Research of the Botany section

Our peatland research on Southwestern German bogs deals both with modern-day vegetation and vegetational history. There is a long tradition of such research at our museum dating back to E. Oberdorfer's work on the Schluchsee area, which commenced in 1929. From the 1950s onward, Oberdorfer's work was continued by G. Lang, mainly in the Black Forest and the area of Lake Constance. Since 1976, A. Hölzer has pursued these studies using updated techniques. A laboratory was established to analyze geochemical traces of the peat. The study of macrofossils (sometimes comprising 90% of the peat) was intensified.

Identifying of the mosses preserved in peat takes a great deal of experience with today's flora. Furthermore, the mosses' ecological requirements are fundamental to interpreting the data of the historical flora. Since peat bogs largely consist of the remains of Sphagnum moss, this group had to be studied in detail. Thus, a work plan emerged to map the peat mosses of the entire Southwestern Germany region.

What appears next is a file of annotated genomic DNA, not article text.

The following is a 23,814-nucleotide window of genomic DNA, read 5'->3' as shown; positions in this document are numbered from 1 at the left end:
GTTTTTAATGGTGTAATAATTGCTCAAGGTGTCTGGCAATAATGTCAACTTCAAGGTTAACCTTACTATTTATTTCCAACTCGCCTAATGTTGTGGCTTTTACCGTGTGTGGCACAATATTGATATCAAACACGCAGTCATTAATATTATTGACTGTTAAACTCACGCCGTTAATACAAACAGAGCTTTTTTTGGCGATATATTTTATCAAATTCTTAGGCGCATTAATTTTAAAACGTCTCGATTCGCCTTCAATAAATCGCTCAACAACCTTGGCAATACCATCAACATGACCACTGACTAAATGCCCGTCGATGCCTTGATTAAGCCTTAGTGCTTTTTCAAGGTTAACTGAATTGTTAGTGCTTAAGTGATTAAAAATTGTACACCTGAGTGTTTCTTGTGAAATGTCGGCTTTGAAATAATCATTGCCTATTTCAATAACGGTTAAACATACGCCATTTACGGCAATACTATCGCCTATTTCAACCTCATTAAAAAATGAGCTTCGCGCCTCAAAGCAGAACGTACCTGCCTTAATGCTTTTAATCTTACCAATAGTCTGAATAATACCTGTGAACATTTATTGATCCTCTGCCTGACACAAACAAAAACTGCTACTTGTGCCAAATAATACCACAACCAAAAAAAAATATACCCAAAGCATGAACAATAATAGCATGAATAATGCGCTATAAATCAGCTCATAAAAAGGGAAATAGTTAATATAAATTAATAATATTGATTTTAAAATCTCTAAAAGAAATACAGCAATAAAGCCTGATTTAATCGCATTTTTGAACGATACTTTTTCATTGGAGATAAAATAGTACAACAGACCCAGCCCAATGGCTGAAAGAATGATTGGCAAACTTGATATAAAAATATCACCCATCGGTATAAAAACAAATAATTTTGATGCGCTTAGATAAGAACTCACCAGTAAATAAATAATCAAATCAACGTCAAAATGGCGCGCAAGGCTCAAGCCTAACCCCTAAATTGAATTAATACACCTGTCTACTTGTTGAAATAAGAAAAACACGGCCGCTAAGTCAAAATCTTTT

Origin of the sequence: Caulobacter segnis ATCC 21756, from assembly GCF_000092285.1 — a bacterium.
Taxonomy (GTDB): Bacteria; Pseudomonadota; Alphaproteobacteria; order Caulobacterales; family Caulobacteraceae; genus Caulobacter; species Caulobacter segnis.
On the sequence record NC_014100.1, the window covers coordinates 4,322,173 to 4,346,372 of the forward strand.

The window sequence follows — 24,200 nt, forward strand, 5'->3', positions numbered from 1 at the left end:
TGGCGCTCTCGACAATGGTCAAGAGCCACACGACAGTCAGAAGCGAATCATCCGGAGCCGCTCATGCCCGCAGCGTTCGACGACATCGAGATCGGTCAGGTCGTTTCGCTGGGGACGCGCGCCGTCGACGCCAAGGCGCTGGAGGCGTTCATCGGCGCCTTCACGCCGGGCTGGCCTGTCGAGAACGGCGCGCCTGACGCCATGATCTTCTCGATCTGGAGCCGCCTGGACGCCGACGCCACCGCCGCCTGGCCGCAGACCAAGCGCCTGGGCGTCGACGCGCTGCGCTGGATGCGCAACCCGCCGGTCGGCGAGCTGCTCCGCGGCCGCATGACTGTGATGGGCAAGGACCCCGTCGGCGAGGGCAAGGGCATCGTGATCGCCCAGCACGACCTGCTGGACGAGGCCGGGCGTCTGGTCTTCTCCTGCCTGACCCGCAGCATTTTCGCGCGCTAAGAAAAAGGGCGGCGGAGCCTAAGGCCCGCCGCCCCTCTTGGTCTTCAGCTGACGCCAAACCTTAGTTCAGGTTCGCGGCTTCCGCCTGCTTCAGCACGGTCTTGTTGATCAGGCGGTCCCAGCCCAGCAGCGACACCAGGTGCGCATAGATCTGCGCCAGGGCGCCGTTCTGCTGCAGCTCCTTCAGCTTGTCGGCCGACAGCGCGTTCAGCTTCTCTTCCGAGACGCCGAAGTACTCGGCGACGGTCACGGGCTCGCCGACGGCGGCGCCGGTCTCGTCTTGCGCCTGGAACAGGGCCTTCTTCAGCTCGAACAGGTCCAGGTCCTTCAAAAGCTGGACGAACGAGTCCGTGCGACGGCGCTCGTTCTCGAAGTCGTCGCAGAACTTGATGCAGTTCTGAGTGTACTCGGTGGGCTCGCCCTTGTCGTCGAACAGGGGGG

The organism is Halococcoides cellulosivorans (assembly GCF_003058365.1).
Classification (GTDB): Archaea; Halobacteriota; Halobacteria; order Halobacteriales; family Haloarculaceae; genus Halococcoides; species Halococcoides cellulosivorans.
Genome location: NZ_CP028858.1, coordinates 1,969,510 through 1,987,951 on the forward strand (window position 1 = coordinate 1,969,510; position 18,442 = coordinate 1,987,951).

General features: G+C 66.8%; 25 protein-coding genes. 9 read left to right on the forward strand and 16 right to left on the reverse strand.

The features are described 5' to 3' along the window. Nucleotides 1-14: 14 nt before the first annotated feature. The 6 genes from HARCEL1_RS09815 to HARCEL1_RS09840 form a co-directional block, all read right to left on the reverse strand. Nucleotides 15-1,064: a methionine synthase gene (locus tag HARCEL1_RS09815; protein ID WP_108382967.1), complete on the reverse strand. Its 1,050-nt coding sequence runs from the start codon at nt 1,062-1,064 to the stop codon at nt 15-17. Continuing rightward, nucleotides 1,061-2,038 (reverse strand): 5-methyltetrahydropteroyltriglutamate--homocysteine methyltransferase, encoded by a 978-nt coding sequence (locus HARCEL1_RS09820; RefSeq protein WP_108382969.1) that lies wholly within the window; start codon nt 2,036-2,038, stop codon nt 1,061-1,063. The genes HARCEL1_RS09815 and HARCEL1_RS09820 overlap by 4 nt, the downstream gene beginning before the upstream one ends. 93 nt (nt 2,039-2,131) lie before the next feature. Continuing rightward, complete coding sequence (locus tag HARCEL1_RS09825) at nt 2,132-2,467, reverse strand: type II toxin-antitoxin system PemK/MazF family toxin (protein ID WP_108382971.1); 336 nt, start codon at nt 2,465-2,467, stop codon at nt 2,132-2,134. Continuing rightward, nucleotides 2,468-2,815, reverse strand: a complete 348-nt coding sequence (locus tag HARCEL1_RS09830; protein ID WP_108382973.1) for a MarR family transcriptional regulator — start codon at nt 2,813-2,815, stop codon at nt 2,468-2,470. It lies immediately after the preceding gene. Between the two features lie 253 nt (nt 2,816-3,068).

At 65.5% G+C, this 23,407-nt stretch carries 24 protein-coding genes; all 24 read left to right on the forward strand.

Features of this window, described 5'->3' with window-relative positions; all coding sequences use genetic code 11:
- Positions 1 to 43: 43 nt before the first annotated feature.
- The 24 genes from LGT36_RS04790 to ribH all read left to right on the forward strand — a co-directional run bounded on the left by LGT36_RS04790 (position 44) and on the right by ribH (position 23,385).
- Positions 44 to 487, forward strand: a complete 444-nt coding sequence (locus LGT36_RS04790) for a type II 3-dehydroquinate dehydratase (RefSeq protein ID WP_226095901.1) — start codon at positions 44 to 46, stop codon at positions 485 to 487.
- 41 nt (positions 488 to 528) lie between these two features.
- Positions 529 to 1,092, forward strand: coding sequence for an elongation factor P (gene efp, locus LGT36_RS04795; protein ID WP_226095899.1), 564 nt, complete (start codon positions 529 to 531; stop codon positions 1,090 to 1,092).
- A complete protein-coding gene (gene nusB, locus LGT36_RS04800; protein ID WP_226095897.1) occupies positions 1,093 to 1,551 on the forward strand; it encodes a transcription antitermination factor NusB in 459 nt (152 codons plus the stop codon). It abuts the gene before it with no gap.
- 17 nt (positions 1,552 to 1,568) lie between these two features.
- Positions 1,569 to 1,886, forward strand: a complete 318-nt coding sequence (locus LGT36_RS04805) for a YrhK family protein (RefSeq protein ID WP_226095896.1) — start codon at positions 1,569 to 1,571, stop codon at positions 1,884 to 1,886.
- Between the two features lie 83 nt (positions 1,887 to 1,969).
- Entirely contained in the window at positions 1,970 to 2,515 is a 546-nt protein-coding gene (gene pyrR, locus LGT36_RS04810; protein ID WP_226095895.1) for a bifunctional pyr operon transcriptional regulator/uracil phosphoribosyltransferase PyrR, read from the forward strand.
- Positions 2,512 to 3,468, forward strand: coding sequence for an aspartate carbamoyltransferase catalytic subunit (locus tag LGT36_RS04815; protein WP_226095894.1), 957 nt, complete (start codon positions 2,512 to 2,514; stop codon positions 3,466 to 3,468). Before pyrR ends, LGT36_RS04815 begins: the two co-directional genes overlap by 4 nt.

Our mycology research studies the ecology and distribution of native fungi with emphasis on mushrooms of urban areas. This includes a survey of the fungus flora of Karlsruhe and its change over time; this work is done in collaboration with the “Fungi workgroup” of the Natural History Society Karlsruhe.

In addition to these local studies, taxonomic and phylogenetic research focuses on rust fungi and mildew fungi. The distribution and spread of obligate phytoparasitic fungi is examined. Introduced species (Neomycetes) and their influence on host plants are of special interest.

Oberdorfer at Schluchsee (1929)
Oberdorfer at Schluchsee (1929)
Coring at Seewadel (Hegau, 1990)
Coring at Seewadel (Hegau, 1990)
Pollen sample
Pollen sample
Subfossil leaf of cranberry
Subfossil leaf of cranberry
Subfossil seed of reed mace
Subfossil seed of reed mace
Subfossil moss (Meesia triquetra)
Subfossil moss (Meesia triquetra)
Eschengrundmoos
Eschengrundmoos